Black History Month In Focus: Dodgers Great Don Newcombe

This is part of The Shadow League’s Black History Month In Focus series celebrating Black excellence in sports and culture.

On February 18th in 2019, MLB lost one of its pioneers and Black baseball lost its first Black pitching star. His death was announced by the Dodgers in a Tweet, but it didn’t represent the full impact of Newcombe’s MLB experience as a racial barrier-breaker back in the 50s. Baseball fans, celebrities, and common folk from all walks of life sent their condolences.

Former President Barrack Obama put things in perspective in 2010 when he said, “I would not be here if it were not for Jackie and it were not for Don Newcombe.

“Newk” was a fearless, ferocious fireballer and baseball pioneer. He was the first black pitcher to start in a World Series and the first Black Ace to win 20 games in an MLB season. He’s also the only baseball player ever to win Rookie of The Year, MVP and the Cy Young Award.

Branch Rickey’s Integration Plan

Born in Madison, New Jersey on June 14, 1926, Newcombe only lived there because his dad was a chauffeur for this wealthy family. His pops made a good living making beer and driving.

Newcombe’s only connection to baseball was his uncles, who played sandlot ball on Staten Island. His parents would get into the car on the weekends and go watch them play.

A big-time New Jersey athlete taught Newcombe how to play baseball at age 13.

While Jackie Robinson gets all of the props for being Branch Rickey’s first choice to break baseball’s color barrier, Newcombe was the first African-American pitcher brought in by the Dodgers

He started in the Negro Leagues with the Newark Eagles and then after meeting baseball’s great emancipator, his life changed and he started his MLB career in 1949.

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Said Newcombe in a classic interview with former Yankees and Mets announcer Fran Healy:

In 1945, we played in an All-Star Game…Negro League stars like Monte Irvin, Roy Campanella… and I happened to be on the same team with them. And we were playing at Ebbets Field and I pitched the first three innings against a major league team and shut them out.”

(After the game) into the clubhouse walked this thin white man with a great big hat on that looked like a parachute and while I was sitting there getting ready to shower he asked me if  I was Don Newcombe? I replied, Yes. He asked me if I could come to the Dodgers office tomorrow in Brooklyn to talk with Branch Rickey about playing on a new Negro League team the Dodgers were starting.”

He says Rickey was using the Negro League All-Star team as a diversion to mask his true intentions of integrating baseball which he eventually and strategically did in 1947 with Jackie Robinson, and then Roy Campanella in 1948 and Newcombe the following season.

The rest is MLB history. Together they played on the first racially-integrated baseball team in the United States.

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Of all the positions in baseball, pitcher is considered the glamour position. The pitcher usually gets the riches, glory or becomes the goat. Newcombe had an even rougher time than Robinson according to some historians because he was a pitcher and it was considered a white mans position.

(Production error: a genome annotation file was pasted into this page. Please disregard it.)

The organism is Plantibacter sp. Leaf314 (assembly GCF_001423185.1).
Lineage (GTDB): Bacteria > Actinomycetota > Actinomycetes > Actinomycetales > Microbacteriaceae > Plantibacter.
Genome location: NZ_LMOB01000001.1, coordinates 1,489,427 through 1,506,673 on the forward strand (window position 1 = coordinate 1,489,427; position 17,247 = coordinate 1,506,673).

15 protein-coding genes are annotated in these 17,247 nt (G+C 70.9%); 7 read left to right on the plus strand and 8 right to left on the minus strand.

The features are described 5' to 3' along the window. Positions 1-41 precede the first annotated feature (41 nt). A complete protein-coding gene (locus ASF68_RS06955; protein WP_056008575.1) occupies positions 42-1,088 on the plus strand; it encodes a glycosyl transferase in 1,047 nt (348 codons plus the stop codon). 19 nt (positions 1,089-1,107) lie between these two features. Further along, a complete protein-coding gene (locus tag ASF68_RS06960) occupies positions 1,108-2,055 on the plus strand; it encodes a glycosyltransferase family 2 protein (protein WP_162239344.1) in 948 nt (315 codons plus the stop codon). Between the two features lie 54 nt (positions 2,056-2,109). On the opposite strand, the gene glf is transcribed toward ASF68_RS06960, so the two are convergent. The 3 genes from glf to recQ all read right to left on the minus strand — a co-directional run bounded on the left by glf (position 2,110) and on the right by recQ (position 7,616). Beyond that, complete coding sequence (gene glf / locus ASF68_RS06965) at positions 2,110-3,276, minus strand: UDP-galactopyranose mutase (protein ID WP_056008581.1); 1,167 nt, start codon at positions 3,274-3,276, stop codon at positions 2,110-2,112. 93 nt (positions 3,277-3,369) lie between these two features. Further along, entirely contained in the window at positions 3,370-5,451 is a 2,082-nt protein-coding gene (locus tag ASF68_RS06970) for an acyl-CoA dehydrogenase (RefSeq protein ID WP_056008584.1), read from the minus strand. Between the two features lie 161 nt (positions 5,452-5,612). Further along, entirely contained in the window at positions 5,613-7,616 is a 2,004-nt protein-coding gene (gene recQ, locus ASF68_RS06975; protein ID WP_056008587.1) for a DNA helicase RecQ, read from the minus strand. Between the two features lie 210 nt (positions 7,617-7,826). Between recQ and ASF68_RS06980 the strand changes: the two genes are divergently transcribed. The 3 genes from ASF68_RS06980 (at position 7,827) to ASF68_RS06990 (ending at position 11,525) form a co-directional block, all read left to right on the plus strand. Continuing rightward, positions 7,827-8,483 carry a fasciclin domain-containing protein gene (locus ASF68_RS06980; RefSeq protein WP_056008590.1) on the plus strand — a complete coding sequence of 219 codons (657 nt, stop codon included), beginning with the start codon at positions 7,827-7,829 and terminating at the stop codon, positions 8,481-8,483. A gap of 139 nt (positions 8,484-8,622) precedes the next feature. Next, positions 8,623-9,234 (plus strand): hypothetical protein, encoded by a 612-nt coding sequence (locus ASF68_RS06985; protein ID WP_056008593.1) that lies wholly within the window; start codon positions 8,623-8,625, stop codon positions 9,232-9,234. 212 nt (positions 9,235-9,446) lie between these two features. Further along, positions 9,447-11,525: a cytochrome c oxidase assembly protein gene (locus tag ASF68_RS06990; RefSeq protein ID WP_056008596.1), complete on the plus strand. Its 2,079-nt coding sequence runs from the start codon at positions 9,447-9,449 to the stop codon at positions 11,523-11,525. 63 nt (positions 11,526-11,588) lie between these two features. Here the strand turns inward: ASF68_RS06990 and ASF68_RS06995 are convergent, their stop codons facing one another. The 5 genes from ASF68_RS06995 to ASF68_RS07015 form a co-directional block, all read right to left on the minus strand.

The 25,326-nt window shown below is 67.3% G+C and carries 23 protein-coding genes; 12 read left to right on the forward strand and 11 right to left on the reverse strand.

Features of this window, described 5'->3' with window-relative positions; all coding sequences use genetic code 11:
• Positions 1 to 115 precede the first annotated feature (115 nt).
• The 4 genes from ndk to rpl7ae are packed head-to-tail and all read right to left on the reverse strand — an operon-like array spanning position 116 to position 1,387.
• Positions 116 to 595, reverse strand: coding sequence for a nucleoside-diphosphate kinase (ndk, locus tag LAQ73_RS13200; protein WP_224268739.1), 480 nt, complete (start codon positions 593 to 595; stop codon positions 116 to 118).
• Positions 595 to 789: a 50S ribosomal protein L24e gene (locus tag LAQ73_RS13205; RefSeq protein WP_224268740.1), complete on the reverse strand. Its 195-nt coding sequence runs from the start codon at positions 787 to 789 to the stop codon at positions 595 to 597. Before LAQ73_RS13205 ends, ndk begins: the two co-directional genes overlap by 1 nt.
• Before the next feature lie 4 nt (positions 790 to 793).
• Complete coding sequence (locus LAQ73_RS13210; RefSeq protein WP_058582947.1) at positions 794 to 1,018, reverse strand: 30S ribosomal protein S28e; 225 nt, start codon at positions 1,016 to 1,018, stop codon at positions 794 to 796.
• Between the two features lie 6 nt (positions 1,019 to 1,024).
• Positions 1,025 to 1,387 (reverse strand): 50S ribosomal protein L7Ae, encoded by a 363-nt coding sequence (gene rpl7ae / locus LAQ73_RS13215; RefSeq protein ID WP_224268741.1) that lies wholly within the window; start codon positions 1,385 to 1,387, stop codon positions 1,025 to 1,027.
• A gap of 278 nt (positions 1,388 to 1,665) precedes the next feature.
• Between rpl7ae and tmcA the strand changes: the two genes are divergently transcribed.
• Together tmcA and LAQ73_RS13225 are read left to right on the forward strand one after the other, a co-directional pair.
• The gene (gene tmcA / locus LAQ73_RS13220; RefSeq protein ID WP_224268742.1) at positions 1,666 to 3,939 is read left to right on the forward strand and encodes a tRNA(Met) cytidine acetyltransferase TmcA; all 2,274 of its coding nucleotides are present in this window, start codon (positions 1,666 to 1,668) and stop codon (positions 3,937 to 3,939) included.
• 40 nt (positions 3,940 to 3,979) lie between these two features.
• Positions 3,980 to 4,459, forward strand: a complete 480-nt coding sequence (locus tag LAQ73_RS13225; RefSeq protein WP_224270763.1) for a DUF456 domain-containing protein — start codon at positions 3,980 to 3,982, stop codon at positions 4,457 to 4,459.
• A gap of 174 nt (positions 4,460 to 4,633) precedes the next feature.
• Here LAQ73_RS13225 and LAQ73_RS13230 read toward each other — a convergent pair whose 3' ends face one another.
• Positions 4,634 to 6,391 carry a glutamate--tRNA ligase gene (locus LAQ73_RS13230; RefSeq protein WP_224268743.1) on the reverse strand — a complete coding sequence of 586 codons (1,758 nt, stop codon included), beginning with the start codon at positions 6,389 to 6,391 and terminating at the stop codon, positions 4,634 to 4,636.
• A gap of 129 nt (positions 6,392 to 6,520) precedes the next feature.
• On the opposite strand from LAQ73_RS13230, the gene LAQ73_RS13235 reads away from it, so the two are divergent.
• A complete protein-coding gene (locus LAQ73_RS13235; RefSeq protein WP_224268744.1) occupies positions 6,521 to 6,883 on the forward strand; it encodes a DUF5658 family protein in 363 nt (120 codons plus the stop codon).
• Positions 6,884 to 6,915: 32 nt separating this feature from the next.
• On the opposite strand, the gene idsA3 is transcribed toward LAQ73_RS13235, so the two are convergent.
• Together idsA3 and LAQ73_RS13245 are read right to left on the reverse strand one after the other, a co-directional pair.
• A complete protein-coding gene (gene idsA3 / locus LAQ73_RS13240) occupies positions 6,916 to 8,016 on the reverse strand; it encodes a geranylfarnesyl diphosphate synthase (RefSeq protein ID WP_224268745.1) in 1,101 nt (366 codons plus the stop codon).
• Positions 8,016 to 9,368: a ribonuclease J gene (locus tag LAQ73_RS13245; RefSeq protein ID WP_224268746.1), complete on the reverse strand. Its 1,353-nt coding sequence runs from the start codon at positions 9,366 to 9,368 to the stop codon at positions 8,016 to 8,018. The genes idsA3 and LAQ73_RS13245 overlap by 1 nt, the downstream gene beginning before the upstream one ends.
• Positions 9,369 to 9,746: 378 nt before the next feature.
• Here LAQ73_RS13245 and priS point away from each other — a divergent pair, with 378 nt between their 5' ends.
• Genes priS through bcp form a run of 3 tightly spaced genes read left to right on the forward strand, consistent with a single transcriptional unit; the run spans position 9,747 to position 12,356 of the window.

Players, fans and at times, umpires had a strong disdain for Newcombe, and the pressure and racism and some postseason failure eventually drove him to alcohol addiction, which shortened his career.

In addition to the hate mail and death threats, the Black players on the Dodgers couldn’t stay at some of the same Southern hotels as their white teammates. It was a demoralizing and angering experience.

“All we wanted to be was red-blooded Americans like everybody else,” Newcombe told Healy.

However, Newcombe was able to overcome his addictions and keep his family intact. He became a positive influence on the community and cleaned up his act, maintaining his sobriety from 1967 until his death

This 1994 LA Times article spoke of Newcombe’s redemption song.

Newcombe has given speeches to more than 2 million people ranging from schoolchildren to chief executive officers. The speeches vary, but the theme remains the same.

“The life you have now is the only one you get,” he said. “You can’t burn it out with drugs, or drown it with alcohol, turn it in and get a new one.”

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Newcombe became director of community relations for the Dodgers in 1970, and for 14 years headed the team’s alcohol and drug program, the first of its kind in the major leagues.

An amazing, towering Black Ace, the 6-foot-4 Newcombe had a stellar career on the hill with four All-Star appearances, 149 wins, just 90 losses and 24 shutouts. He was in the Top 10 among NL pitchers in ERA four times, wins five times, and strikeouts five times. He also could handle the bat, hitting 271 with 15 homers and 108 RBIs in 878 career at-bats.

But it’s what he did for future generations of players that make him extremely worthy of this Shadow League Black History Moment reflection.

Salute!

JR Gamble joined The Shadow League in 2012. The General Manager of Content & Social Media is in his 25th year of covering sports and culture professionally. He has covered a wide variety of major sports and entertainment topics across different mediums, including radio, newspapers, magazines and national TV. His passion is baseball, the culturing of baseball and preserving and documenting the historically-impactful accomplishments and contributions of African-Americans in baseball.